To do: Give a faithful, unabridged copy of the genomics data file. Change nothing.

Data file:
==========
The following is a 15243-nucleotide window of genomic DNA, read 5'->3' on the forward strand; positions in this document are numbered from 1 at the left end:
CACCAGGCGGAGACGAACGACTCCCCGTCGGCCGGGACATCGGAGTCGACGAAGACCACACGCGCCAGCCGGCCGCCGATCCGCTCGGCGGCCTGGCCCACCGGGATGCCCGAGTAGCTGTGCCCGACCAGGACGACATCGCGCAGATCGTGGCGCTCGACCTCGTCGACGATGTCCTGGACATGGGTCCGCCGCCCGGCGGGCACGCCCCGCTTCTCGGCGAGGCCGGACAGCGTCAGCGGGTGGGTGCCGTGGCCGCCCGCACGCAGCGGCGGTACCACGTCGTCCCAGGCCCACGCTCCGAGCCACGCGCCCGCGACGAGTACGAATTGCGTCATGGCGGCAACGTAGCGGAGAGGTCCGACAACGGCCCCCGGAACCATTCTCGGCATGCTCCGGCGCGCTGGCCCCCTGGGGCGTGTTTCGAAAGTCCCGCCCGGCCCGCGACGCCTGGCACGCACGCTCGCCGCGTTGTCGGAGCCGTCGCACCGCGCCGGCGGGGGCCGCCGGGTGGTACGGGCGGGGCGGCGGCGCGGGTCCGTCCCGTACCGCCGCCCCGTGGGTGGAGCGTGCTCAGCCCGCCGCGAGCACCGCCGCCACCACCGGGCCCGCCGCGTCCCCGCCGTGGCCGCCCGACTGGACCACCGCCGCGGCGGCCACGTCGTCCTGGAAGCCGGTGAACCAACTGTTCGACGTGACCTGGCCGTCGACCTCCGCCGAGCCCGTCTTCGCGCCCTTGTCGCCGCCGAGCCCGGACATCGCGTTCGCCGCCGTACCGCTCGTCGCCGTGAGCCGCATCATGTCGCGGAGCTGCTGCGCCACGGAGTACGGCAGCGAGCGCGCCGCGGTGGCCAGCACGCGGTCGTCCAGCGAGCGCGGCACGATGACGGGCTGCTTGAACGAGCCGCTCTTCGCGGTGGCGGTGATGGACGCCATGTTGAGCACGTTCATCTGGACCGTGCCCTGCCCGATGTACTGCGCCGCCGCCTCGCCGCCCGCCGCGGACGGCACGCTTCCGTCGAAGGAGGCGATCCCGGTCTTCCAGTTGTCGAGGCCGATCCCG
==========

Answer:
The following is a 15243-nucleotide window of genomic DNA, read 5'->3' on the forward strand; positions in this document are numbered from 1 at the left end:
CACCAGGCGGAGACGAACGACTCCCCGTCGGCCGGGACATCGGAGTCGACGAAGACCACACGCGCCAGCCGGCCGCCGATCCGCTCGGCGGCCTGGCCCACCGGGATGCCCGAGTAGCTGTGCCCGACCAGGACGACATCGCGCAGATCGTGGCGCTCGACCTCGTCGACGATGTCCTGGACATGGGTCCGCCGCCCGGCGGGCACGCCCCGCTTCTCGGCGAGGCCGGACAGCGTCAGCGGGTGGGTGCCGTGGCCGCCCGCACGCAGCGGCGGTACCACGTCGTCCCAGGCCCACGCTCCGAGCCACGCGCCCGCGACGAGTACGAATTGCGTCATGGCGGCAACGTAGCGGAGAGGTCCGACAACGGCCCCCGGAACCATTCTCGGCATGCTCCGGCGCGCTGGCCCCCTGGGGCGTGTTTCGAAAGTCCCGCCCGGCCCGCGACGCCTGGCACGCACGCTCGCCGCGTTGTCGGAGCCGTCGCACCGCGCCGGCGGGGGCCGCCGGGTGGTACGGGCGGGGCGGCGGCGCGGGTCCGTCCCGTACCGCCGCCCCGTGGGTGGAGCGTGCTCAGCCCGCCGCGAGCACCGCCGCCACCACCGGGCCCGCCGCGTCCCCGCCGTGGCCGCCCGACTGGACCACCGCCGCGGCGGCCACGTCGTCCTGGAAGCCGGTGAACCAACTGTTCGACGTGACCTGGCCGTCGACCTCCGCCGAGCCCGTCTTCGCGCCCTTGTCGCCGCCGAGCCCGGACATCGCGTTCGCCGCCGTACCGCTCGTCGCCGTGAGCCGCATCATGTCGCGGAGCTGCTGCGCCACGGAGTACGGCAGCGAGCGCGCCGCGGTGGCCAGCACGCGGTCGTCCAGCGAGCGCGGCACGATGACGGGCTGCTTGAACGAGCCGCTCTTCGCGGTGGCGGTGATGGACGCCATGTTGAGCACGTTCATCTGGACCGTGCCCTGCCCGATGTACTGCGCCGCCGCCTCGCCGCCCGCCGCGGACGGCACGCTTCCGTCGAAGGAGGCGATCCCGGTCTTCCAGTTGTCGAGGCCGATCCCG